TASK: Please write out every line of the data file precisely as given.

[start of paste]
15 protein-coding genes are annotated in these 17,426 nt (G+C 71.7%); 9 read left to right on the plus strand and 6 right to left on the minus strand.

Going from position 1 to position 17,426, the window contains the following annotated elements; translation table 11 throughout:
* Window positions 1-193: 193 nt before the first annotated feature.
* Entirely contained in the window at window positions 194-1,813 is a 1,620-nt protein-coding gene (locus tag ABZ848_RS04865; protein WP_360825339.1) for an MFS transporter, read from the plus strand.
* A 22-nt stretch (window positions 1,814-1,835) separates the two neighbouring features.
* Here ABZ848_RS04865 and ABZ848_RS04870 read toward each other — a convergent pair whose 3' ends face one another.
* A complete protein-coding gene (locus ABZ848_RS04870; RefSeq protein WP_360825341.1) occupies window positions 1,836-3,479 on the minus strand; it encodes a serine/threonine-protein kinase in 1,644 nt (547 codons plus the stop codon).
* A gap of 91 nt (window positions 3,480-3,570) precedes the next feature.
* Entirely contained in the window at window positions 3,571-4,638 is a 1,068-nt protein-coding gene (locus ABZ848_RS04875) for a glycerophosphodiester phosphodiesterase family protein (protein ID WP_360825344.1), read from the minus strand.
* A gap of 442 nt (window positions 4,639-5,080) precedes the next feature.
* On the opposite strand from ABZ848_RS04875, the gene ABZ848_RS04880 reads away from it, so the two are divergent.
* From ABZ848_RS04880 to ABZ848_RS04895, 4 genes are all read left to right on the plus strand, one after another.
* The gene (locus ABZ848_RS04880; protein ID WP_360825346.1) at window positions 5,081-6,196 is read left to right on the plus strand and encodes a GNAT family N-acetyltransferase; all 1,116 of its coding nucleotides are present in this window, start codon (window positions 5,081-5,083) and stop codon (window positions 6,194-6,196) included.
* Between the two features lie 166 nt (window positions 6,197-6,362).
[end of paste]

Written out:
15 protein-coding genes are annotated in these 17,426 nt (G+C 71.7%); 9 read left to right on the plus strand and 6 right to left on the minus strand.

Going from position 1 to position 17,426, the window contains the following annotated elements; translation table 11 throughout:
* Window positions 1-193: 193 nt before the first annotated feature.
* Entirely contained in the window at window positions 194-1,813 is a 1,620-nt protein-coding gene (locus tag ABZ848_RS04865; protein WP_360825339.1) for an MFS transporter, read from the plus strand.
* A 22-nt stretch (window positions 1,814-1,835) separates the two neighbouring features.
* Here ABZ848_RS04865 and ABZ848_RS04870 read toward each other — a convergent pair whose 3' ends face one another.
* A complete protein-coding gene (locus ABZ848_RS04870; RefSeq protein WP_360825341.1) occupies window positions 1,836-3,479 on the minus strand; it encodes a serine/threonine-protein kinase in 1,644 nt (547 codons plus the stop codon).
* A gap of 91 nt (window positions 3,480-3,570) precedes the next feature.
* Entirely contained in the window at window positions 3,571-4,638 is a 1,068-nt protein-coding gene (locus ABZ848_RS04875) for a glycerophosphodiester phosphodiesterase family protein (protein ID WP_360825344.1), read from the minus strand.
* A gap of 442 nt (window positions 4,639-5,080) precedes the next feature.
* On the opposite strand from ABZ848_RS04875, the gene ABZ848_RS04880 reads away from it, so the two are divergent.
* From ABZ848_RS04880 to ABZ848_RS04895, 4 genes are all read left to right on the plus strand, one after another.
* The gene (locus ABZ848_RS04880; protein ID WP_360825346.1) at window positions 5,081-6,196 is read left to right on the plus strand and encodes a GNAT family N-acetyltransferase; all 1,116 of its coding nucleotides are present in this window, start codon (window positions 5,081-5,083) and stop codon (window positions 6,194-6,196) included.
* Between the two features lie 166 nt (window positions 6,197-6,362).